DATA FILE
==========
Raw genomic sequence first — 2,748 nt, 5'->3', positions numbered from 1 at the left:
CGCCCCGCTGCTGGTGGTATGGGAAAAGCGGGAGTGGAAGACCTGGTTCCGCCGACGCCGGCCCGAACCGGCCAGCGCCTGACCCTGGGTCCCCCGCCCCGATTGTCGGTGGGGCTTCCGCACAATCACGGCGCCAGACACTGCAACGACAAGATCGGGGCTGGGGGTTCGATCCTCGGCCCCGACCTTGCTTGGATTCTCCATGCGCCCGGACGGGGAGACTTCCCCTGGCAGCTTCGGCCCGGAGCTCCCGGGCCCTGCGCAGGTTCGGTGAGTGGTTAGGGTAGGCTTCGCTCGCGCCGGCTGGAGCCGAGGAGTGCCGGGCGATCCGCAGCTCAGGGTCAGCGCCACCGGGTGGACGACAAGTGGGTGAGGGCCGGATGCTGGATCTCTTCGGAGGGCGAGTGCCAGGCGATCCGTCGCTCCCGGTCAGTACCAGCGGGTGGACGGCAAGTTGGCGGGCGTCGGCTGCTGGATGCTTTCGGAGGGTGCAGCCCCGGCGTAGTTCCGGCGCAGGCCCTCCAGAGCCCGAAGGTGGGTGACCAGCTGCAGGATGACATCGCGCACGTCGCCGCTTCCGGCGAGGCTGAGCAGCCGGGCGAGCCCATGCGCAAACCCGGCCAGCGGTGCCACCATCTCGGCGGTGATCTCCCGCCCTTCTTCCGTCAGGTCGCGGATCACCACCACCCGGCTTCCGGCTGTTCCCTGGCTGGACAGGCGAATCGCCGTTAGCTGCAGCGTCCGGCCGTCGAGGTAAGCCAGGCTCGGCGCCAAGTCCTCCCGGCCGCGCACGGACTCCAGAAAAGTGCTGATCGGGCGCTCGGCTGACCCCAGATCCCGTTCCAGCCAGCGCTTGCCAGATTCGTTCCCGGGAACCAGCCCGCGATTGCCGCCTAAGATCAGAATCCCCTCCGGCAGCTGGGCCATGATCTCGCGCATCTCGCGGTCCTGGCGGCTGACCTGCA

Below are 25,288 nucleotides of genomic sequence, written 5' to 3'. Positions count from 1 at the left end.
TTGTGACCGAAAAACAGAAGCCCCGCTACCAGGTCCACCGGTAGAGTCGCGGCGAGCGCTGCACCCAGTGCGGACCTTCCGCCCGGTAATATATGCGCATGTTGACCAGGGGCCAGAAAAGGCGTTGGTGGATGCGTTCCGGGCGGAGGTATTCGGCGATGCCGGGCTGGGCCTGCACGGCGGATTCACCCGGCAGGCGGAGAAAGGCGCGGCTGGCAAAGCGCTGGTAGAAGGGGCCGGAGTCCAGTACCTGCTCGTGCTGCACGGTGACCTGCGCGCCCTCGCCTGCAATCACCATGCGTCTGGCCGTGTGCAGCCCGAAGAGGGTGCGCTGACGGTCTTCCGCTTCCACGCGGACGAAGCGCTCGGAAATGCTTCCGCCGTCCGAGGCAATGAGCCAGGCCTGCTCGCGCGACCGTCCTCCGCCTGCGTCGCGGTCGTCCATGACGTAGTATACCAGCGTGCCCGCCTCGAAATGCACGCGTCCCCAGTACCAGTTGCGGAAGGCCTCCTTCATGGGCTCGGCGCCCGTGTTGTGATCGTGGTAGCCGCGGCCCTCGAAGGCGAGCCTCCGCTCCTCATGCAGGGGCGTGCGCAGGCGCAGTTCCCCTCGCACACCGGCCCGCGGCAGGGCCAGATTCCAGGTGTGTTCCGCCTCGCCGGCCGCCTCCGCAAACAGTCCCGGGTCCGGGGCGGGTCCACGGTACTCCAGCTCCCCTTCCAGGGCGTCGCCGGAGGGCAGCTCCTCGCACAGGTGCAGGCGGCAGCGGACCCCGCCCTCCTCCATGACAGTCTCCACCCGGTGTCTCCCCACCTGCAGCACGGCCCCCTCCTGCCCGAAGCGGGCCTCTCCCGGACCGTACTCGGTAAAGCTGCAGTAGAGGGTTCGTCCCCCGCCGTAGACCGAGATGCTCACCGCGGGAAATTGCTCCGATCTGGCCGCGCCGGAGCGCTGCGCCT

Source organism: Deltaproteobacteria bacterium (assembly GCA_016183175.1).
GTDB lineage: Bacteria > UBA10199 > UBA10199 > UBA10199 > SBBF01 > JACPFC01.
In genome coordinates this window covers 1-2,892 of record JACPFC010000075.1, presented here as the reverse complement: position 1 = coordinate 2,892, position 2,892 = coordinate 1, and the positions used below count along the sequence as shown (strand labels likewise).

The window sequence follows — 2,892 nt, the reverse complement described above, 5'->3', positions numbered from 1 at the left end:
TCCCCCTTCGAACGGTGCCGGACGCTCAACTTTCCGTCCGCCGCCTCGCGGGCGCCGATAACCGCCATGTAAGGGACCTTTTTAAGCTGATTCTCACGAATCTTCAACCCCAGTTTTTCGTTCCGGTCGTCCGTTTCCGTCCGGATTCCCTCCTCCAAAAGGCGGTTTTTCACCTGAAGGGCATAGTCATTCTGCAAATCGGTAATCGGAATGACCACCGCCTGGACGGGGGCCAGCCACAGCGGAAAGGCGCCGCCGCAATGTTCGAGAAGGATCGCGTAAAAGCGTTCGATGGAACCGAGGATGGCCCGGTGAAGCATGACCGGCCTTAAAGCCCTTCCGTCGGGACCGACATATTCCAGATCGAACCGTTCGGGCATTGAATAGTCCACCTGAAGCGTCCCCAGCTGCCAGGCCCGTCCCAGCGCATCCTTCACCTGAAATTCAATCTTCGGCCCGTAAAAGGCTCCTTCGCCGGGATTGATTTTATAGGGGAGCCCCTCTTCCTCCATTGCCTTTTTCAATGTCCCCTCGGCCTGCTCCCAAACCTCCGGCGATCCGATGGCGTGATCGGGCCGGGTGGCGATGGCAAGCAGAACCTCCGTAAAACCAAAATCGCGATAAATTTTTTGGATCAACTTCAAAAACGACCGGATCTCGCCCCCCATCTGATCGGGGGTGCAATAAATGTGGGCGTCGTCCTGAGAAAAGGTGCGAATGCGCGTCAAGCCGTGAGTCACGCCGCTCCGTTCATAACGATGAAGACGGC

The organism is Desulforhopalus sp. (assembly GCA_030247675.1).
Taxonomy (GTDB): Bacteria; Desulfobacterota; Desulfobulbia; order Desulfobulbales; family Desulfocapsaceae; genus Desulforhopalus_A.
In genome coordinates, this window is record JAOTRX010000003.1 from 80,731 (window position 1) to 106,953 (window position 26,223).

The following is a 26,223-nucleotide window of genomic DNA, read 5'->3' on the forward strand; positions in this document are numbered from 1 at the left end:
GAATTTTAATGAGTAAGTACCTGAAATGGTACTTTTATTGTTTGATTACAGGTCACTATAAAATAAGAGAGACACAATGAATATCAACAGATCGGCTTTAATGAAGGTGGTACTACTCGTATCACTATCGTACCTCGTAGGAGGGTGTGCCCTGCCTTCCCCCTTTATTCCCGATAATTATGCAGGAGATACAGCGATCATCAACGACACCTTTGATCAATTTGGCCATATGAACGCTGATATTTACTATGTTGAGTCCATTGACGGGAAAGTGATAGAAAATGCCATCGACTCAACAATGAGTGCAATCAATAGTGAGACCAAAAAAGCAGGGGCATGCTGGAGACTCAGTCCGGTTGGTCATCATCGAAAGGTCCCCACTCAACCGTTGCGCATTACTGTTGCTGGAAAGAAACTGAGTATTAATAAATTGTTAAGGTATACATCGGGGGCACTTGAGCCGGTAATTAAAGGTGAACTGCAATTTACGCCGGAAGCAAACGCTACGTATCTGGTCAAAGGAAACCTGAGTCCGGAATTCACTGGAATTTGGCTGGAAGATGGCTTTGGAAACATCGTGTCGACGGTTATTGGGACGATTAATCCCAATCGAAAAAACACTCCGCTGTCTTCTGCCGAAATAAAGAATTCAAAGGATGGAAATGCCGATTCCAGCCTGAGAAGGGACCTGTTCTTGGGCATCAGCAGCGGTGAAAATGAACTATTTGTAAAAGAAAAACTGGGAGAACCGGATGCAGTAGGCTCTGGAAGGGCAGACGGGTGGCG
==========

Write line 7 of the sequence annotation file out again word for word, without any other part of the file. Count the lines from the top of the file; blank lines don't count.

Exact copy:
In genome coordinates this window covers 1-2,892 of record JACPFC010000075.1, presented here as the reverse complement: position 1 = coordinate 2,892, position 2,892 = coordinate 1, and the positions used below count along the sequence as shown (strand labels likewise).